The survey data from the study presented in this poster illustrate some important features of the interaction factors that influence the development of an individual’s tobacco use behaviour. Two interaction factors appear to play a particularly central role, namely; proximity to tobacco users, and attitude to smoking and snus use as an acceptable or unacceptable phenomenon in the society.

Among Swedish men;

  • the proportion finding snus use acceptable is larger than the proportion finding smoking acceptable.
  • the proportion finding smoking acceptable is larger among those with, than among those without proximity to smokers, irrespective of the type of own tobacco use.
  • onset of primary smoking is promoted by proximity during adolescence to smokers, but not by proximity during adolescence to snus users.
  • desire to quit smoking is higher among those with a negative attitude to smoking than among those with a positive attitude to smoking. The corresponding pattern applies to snus users.
  • never smokers have a strong resistance against considering trying to smoke, but the resistance is weaker than average among those with a positive attitude. The corresponding pattern applies to snus users.
  • a majority of smokers have experience of feeling uncomfortable in their role as smoker, while less than half of the snus users have a corresponding experience.
  • both among smokers and snus users those who have experience of feeling uncomfortable have stronger desire to quit than those without such experience.

The findings can help assessing the consequences of a continued development such as the one that has taken place inSwedenwith increasing snus use and decreasing smoking. A continued such development would decrease overall proximity to smokers and thereby increase non- acceptance of smoking, a factor that appears to promote cessation of smoking. The inherent increase of proximity to snus users does not appear to promote onset of smoking. The combination of all these interactions may therefore accelerate a downward trend in smoking with subsequent public health benefits.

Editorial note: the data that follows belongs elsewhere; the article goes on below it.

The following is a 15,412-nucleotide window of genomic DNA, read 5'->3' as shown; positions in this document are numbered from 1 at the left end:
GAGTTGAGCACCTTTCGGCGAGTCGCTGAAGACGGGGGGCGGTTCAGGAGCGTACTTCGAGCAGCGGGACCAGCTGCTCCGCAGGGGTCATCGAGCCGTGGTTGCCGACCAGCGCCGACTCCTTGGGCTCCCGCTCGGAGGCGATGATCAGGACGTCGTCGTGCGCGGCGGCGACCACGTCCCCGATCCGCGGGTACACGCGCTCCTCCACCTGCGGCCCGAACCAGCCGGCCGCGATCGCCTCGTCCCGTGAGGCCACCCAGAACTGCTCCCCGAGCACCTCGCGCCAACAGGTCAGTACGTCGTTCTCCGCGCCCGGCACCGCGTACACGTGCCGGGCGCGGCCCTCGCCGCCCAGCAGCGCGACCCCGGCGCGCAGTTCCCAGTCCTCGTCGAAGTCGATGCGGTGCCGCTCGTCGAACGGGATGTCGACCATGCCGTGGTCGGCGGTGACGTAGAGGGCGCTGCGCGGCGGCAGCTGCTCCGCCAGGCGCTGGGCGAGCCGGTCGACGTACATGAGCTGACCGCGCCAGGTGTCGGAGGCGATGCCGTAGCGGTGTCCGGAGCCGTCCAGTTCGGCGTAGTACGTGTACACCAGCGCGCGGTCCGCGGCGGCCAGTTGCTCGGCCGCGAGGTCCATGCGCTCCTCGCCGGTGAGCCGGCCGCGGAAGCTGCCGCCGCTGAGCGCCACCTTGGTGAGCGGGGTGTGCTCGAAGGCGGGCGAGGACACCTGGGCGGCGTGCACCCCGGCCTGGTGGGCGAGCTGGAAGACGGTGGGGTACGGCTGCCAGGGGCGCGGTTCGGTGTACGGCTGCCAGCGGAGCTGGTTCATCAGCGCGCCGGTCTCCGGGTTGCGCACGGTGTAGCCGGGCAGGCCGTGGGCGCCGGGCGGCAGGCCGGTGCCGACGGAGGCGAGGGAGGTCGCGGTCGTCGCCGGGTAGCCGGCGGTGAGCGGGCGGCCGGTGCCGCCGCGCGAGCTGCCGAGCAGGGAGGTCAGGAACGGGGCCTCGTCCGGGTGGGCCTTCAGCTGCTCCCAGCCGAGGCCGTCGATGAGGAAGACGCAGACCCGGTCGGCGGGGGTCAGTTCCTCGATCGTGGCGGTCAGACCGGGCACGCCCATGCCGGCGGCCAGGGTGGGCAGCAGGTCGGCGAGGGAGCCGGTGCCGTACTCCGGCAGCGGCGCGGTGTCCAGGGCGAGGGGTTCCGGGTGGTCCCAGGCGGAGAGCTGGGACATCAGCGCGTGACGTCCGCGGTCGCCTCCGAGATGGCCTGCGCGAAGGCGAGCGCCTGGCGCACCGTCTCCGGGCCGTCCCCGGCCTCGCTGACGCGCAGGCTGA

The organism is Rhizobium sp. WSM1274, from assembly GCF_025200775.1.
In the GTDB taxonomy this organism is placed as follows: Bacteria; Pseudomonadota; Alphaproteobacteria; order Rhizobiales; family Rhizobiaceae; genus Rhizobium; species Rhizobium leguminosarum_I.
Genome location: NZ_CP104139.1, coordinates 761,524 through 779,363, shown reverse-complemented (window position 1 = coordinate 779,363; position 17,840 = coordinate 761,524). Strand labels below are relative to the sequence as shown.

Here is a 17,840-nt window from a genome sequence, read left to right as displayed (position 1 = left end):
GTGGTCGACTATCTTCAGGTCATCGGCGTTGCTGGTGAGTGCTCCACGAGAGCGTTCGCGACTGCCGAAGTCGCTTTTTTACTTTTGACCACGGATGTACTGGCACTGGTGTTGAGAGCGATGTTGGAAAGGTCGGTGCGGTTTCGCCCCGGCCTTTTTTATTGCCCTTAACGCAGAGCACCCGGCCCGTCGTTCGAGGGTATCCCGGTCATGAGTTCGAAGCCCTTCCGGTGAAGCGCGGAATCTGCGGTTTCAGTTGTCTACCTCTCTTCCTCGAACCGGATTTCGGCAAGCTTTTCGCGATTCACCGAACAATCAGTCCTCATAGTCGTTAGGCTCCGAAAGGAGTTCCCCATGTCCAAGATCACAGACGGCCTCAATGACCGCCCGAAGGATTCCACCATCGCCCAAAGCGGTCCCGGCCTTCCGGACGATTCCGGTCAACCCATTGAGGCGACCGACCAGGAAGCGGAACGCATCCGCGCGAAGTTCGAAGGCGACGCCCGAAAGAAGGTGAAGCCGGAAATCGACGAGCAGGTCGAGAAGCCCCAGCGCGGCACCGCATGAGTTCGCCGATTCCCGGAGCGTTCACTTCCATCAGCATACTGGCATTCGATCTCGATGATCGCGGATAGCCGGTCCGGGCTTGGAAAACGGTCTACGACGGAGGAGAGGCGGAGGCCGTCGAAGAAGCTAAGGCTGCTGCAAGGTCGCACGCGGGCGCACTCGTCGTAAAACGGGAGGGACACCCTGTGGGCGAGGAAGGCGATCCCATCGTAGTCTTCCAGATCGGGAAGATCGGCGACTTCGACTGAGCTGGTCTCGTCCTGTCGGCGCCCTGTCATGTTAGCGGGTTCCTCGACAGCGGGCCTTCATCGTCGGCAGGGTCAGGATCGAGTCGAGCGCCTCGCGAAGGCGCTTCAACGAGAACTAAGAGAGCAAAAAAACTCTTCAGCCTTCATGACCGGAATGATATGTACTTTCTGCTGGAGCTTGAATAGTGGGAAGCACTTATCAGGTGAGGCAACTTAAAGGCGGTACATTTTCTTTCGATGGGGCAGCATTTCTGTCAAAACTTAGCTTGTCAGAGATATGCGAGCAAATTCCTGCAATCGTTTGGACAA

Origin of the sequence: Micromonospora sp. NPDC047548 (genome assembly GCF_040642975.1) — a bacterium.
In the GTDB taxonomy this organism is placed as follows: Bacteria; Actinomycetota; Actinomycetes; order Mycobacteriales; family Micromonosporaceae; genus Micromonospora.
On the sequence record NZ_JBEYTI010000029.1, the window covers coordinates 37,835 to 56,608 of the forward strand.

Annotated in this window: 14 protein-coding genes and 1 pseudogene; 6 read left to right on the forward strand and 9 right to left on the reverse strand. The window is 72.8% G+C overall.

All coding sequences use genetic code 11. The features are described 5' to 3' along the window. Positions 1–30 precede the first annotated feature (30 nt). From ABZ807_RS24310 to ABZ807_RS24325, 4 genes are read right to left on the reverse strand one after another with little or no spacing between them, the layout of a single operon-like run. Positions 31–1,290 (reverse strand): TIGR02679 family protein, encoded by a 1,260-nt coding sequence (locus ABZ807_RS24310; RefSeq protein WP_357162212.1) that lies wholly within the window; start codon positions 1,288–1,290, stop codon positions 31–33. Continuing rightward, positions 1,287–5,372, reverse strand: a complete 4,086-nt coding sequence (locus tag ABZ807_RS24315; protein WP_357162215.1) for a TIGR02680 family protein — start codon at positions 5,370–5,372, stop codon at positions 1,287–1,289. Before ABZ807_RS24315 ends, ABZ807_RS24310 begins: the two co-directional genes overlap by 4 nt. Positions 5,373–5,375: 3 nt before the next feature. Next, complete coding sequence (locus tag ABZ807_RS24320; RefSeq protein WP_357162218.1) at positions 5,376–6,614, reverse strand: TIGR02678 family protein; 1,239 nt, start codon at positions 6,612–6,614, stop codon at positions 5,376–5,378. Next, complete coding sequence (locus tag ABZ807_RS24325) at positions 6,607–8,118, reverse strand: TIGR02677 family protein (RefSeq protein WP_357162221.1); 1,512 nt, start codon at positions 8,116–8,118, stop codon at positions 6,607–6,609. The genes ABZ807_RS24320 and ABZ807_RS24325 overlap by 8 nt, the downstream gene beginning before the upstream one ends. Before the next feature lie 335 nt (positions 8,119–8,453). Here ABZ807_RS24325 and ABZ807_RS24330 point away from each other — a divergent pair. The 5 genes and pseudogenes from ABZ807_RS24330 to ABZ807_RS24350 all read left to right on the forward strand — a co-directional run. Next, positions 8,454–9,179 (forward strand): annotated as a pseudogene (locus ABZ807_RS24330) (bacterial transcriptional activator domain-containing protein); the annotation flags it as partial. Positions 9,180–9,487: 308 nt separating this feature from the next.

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Perception of health status among different groups of tobacco users in Sweden

Lars M. Ramström, ITS, Tom Wikmans. FSI.

Poster presented at the 1st Asian Regional SRNT Conference inBangkok28-31 October 2008

The findings presented in this poster are based on self-reported data. However, self-reported perceptions can lead to real consequences. These self-reported perceptions can be seen as markers of real conditions. Therefore, we may assume that the findings reflect reality. Consequently, we can conclude that our findings suggest that:

  • Daily smoking does impair health in people’s daily life.
  • Daily snus use does not noticeably impair health in daily life
  • Switching from smoking to snus use yields a viable improvement of health.

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Swedish adults’ understanding of the health risks of long term use of nicotine replacement products and of using Swedish snus compared to smoking

Lars M. Ramström, ITS, Tom Wikmans. FSI.

Poster presented at the 10th European SRNT Europe Conference inRome23-26 September 2008

The overall picture indicates low awareness of the scientific evidence, even lower regarding Snus than regarding NRT. Reported uncertainty is high regarding NRT, while the beliefs about Snus are more definite (although Inconsistent).

  • Regarding NRT the proportion of Inconsistent answers is higher in 2004/2006 than in 1996.
  • Regarding Snus the proportion of Inconsistent answers is lower in 2004/2006 than in 1996.
  • Both regarding NRT and Snus, the proportion of Inconsistent answers is:
  • lower among men than among women.
  • lower in high income groups than in low income groups.
  • lower among academics than among others.
  • Regarding Snus but not NRT the proportion of inconsistent answers is lower among young people than among old.

Information on the scientific evidence regarding NRT and Snus has not reached out to the general public inSweden. The observed influence of education level suggests that further large scale educational efforts would be potentially effective to fulfil the need for increased awareness of actual facts and rectify prevailing misinterpretations.